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Funny conversation with another expat

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  1. #1

    Funny conversation with another expat

    I had lunch with our external solicitor the other day a snobby Brit of East European extract and while making small talk she pointed out she was an Oxford grad fluent in French. I then said I have been to Paris two dozen times and only managed to say a few phrases but even sincerely doing my best never seem to score any points so I revert to English like when I want to buy a pack of Marlboros or an espresso. She then looked at me and preached how not to expect locals to speak English for my benefit blah blah blah. I then said doing my best to stay pleasant and remarked, "well since you have been living in HK for something like 10 years I guess your Cantonese is just about fluent." How much Chinese can you speak or do you communicate with the locals in French I thought? Lunch didn't drag on after that.

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  2. #2

    Exclamation Learning Cantonese? An impossible task for me!!

    Well, I have been here 41+ years, and SWMBO, long ago, gave up trying to get more than a few Cantonese words into my vocabulary !

    Mind you, I did "commit to memory" a few "bad" words - but they were never taught me by my spouse!

    Almost 1.5 score years ago, when we sent our English only speaking daughter to a nursery school, she was the only English speaking kid there for a few weeks - and I, having told my wife that I'd learn Cantonese at the same time as my daughter - well, it didn't happen !

    The very same replay happened with my daughter's daughter - 2.6 years old : off to "Mighty Oaks" pre-nursery school in Kennedy Town, speaking only English - now she speaks English &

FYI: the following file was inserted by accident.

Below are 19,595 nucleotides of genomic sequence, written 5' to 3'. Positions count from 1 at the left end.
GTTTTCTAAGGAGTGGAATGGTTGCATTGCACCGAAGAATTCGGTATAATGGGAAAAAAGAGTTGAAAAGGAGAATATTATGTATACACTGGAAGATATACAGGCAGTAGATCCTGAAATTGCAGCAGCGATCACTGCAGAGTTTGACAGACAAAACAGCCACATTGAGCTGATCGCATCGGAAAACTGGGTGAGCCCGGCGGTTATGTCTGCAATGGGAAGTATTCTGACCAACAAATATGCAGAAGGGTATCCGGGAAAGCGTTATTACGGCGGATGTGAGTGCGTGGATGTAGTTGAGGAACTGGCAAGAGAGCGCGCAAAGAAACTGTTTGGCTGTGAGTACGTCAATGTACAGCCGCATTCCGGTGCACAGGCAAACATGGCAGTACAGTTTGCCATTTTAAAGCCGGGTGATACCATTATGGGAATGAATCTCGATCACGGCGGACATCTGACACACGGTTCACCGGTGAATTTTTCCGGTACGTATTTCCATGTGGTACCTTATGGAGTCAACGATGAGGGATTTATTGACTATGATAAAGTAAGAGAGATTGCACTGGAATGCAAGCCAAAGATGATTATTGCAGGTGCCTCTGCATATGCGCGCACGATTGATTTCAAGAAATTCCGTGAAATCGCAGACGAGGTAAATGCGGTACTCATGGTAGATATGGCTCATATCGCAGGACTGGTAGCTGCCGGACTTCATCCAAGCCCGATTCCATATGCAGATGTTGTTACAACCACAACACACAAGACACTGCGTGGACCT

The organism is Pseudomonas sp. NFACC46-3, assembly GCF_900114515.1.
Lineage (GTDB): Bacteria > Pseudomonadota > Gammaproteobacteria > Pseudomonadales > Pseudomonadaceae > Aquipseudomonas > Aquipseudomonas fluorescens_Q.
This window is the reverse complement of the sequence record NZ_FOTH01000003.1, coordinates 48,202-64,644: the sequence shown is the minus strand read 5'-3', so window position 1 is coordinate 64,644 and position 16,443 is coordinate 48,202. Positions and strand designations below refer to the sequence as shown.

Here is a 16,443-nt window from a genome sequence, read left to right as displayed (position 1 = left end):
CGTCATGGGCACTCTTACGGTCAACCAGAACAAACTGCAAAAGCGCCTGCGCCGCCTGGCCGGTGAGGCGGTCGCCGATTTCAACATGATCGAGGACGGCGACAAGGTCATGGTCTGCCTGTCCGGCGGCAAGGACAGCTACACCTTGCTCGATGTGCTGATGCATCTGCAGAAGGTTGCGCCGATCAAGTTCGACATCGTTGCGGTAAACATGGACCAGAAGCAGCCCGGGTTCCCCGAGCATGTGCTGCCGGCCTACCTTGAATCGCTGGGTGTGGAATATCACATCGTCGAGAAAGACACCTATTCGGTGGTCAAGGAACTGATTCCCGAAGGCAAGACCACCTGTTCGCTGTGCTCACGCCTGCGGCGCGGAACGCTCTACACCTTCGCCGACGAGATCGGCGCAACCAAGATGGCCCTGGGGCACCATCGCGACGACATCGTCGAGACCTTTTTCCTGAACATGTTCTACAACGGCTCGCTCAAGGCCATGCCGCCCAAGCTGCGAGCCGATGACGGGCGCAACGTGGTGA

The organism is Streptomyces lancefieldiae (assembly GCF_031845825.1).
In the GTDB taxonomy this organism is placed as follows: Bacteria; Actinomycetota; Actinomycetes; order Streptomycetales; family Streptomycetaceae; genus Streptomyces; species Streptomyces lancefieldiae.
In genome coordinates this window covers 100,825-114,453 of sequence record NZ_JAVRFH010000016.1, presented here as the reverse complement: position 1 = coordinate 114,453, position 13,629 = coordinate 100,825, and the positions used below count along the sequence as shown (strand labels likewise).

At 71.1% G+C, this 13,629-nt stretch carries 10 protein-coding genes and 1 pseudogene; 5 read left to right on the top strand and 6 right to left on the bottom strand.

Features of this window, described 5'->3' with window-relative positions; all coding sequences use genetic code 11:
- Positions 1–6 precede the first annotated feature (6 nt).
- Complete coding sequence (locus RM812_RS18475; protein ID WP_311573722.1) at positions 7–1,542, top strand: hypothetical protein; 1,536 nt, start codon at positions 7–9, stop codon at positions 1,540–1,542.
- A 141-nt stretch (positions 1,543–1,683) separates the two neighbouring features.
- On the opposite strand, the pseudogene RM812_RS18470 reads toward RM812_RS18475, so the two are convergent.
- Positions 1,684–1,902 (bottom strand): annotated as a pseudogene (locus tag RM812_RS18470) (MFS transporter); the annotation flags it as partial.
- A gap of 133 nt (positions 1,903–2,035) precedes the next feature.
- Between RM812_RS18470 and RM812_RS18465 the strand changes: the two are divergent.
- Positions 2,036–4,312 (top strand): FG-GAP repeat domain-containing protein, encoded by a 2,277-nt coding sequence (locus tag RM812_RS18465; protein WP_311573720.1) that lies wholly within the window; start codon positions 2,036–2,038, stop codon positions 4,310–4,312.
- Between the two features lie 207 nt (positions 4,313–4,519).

Cantonese <--- and I still don't !

    Granddaughter often interjects with "Speak ENGLISH" when my family jabbers away in Cantonese - & she realises that I don't understand what is being said !





  3. #3

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    ...and the funny bit?

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  4. #4

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    I think where there's a will, there's a way.

    If there is an incentive to learn - whether that's for business, love, family - it becomes a lot easier and you are more determined to do it.

    You my still need some structured learning and you may never be fluent, but if you were surrounded by French speakers all the time, or your friend was always surrounded by Cantonese speakers, i am sure you would both pick it up (or be forced to study it more seriously).


  5. #5

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    Quote Originally Posted by Stoob:
    ...and the funny bit?
    .. is that some white folks don't get the ... fuggedaboutit
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  6. #6
    Quote Originally Posted by UK/HKboy:
    I think where there's a will, there's a way.

    If there is an incentive to learn - whether that's for business, love, family - it becomes a lot easier and you are more determined to do it.